When travelling, there’s nothing like finally arriving at your intended accommodations after a few days of “I need to do this! I need to do that,” “I can’t forget this, did I remember that?” and, “Will they notice if I put my cat in my suitcase?” prior to your departure. Finally, all your worries, preparations, and stresses are resolved, the scanners didn’t find your C02 cartridges (or cat) in your bike bag, and you can at last rest your head in your tent in the forest next to the highway. Or, you know, wherever Expedia takes you.

Maybe I’m the only one with those particular worries, but travelling and stress sometimes go hand-in-hand. So much goes into planning and making it work. I’m currently heading out for two months of gallivanting, landscaping, training, racing and road trips in California and up the coast. Trying to do this for as close to zero dollars as possible, and with so many people to coordinate with at different times and places, I’ve had to be a little crafty. It’s taken a lot of work. Fortunately, being a racer has really come in handy when it comes to the logistics of travel.

One of the coolest things about bike racing is that through the organizers of events, teams are connected with members of the host community who open their homes for the duration of the race. This has introduced me to loads of people in and around the Pacific Northwest, and reconnecting with them this spring has helped me find many places to stay.

Ask Oli Hawaii travel tips
Oliver Evans caught on film hitchhiking in Hawaii. Photo: Madeleine Dove Mironuk

Cycling has also taught me not to be a stranger. During my travels in Hawaii I wasn’t shy which allowed for some great connections to be made with people who picked me up when I was hitchhiking. Last season, I started asking for hosts’ contact info just incase I ended up back in their area later on. This is about to pay off.

RELATED: Ask Oli: Holiday riding in Hawaii

My tips when planning or preparing for future travels are as follows:
  1. Have a base packing list. I have one in my notes app on my phone and I’m always adding to it. This way I pretty much don’t have to think, and I never forget the little things.
  2. Make friends, shake hands, and chat to people on your travels! You never know where that might take you.
  3. Take down people’s information. I’ve kicked myself too many times when trying to find a place to stay thinking: Who was that person from Seattle I met in Ventura last year?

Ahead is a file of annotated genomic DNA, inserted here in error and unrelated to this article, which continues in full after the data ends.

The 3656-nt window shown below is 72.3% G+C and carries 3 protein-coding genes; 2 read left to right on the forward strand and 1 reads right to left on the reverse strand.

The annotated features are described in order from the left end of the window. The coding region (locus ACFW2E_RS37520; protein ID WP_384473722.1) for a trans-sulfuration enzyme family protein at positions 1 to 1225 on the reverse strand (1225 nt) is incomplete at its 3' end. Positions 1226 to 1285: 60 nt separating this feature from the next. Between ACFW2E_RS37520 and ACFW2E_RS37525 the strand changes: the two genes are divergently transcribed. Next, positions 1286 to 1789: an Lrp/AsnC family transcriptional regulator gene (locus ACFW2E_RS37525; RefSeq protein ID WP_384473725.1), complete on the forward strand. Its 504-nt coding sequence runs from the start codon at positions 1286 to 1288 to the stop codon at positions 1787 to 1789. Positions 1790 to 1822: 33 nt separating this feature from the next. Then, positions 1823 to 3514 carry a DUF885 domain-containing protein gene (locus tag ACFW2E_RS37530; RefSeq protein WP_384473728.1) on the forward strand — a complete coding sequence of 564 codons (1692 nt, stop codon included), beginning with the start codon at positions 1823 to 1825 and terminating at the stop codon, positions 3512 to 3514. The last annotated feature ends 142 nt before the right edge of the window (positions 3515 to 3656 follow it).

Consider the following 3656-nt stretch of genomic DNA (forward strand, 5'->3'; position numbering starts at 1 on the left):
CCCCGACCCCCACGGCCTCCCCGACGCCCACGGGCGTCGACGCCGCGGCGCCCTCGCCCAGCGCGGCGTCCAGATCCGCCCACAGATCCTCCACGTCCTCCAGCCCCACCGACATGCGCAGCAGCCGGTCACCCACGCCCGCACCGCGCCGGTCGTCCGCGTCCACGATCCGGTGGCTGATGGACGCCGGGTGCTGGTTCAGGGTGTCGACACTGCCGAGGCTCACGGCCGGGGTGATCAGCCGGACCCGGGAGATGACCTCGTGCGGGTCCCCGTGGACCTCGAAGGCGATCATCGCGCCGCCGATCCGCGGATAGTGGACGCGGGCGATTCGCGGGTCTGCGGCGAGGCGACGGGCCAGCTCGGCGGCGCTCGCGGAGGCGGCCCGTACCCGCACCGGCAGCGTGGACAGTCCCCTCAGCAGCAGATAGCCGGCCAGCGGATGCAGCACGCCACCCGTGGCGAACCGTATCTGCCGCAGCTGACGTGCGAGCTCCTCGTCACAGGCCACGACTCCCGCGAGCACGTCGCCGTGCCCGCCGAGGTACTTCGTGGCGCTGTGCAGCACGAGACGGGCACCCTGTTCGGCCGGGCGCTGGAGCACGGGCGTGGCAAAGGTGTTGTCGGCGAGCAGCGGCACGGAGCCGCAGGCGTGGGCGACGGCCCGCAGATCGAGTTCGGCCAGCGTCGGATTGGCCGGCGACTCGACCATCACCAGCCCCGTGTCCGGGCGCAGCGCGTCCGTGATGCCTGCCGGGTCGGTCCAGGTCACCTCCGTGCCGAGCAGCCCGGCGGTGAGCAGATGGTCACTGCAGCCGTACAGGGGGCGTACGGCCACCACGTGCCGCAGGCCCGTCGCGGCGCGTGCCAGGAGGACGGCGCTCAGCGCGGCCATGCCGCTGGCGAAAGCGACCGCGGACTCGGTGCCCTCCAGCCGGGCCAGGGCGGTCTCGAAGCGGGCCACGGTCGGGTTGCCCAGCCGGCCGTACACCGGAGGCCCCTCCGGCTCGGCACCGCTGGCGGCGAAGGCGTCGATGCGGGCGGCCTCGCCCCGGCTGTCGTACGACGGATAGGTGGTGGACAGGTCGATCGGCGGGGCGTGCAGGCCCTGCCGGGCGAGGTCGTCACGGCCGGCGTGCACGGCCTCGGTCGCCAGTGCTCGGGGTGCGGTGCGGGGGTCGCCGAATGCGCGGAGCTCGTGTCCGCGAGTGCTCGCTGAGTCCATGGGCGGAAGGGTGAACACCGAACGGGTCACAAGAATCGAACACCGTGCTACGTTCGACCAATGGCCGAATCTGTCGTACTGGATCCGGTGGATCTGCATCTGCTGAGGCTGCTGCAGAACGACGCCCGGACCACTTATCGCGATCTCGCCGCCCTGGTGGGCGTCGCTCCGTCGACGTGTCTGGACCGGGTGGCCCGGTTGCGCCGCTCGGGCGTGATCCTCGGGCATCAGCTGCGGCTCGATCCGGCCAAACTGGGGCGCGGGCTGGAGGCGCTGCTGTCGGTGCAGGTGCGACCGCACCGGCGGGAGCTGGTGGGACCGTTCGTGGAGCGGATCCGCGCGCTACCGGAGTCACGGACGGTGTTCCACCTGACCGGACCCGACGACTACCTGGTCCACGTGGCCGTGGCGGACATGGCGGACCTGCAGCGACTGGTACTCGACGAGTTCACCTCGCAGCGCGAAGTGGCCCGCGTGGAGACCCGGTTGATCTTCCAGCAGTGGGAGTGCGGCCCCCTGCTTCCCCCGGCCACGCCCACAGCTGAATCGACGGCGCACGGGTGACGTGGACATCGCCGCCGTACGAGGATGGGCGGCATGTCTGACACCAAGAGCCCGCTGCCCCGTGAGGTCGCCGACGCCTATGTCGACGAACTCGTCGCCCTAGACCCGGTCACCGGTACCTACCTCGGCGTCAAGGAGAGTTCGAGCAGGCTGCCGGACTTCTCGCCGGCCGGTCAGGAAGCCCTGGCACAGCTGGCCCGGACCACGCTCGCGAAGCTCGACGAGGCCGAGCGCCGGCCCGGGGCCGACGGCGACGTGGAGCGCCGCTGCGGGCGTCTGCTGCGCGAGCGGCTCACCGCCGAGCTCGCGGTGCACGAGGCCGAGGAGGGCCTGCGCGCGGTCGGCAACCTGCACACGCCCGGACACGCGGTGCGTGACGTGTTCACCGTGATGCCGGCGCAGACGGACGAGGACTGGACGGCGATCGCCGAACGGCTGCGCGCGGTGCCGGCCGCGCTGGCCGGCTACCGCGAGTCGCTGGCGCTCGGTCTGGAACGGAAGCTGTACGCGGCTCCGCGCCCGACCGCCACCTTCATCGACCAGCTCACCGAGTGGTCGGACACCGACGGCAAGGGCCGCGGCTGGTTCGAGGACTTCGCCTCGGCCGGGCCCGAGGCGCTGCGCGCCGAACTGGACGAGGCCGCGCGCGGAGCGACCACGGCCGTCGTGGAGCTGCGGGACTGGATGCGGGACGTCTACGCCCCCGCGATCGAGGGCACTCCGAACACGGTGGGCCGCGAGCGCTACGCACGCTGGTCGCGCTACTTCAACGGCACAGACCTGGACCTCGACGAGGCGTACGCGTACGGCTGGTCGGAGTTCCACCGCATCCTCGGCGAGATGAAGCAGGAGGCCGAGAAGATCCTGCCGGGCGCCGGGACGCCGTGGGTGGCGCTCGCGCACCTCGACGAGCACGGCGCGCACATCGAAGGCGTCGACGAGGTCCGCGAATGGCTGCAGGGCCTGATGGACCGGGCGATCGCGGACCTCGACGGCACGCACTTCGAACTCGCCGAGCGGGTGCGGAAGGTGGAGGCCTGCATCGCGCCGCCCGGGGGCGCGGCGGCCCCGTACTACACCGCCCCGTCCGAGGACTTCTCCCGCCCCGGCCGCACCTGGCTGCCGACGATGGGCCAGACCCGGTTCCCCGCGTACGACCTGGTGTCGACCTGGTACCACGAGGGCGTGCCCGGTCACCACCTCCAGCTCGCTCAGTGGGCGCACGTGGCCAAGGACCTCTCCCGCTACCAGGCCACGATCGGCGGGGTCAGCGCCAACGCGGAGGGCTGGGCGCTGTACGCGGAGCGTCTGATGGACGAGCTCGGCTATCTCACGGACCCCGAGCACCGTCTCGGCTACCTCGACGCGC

4. The worst they can say is: “No.” There’s no harm in very politely asking for help, whether it’s a ride, a contact, or a place to stay. It’s always worth a shot if someone might be able to save the day, or has a friend that can!
  5. For those (like me) without a cellphone, or for when you travel out of the country, Maps.me is an excellent resource. You download your maps ahead of time, and can use it without wifi or data to find your way in a new place.
  6. If you travel often enough, annual travel insurance is the most cost-effective and efficient route. This way you don’t have to worry about buying coverage before every trip (I forgot until a few days into my last trip).
  7. You can never be too prepared. Write a to do list and start ticking boxes off right away. The departure date always comes quick, so being a little ahead of schedule prevents some of the running around you might find yourself doing the day before you leave!
  8. Expect complications. There are always delays, bags sometimes go missing, and plans will fall through. That’s okay. You’ll find a way. No point stressing before the matter.

These few simple strategies have really helped me keep a relatively level head and have certainly streamlined my preparations. Travelling for racing has given me a lot of confidence and experience, and has also provided me with so many opportunities, especially thanks to host housing!

Oliver Evans 20-year-old cyclist from Winnipeg, currently living in Victoria. In 2019, he will race with Trek Red Truck Racing.

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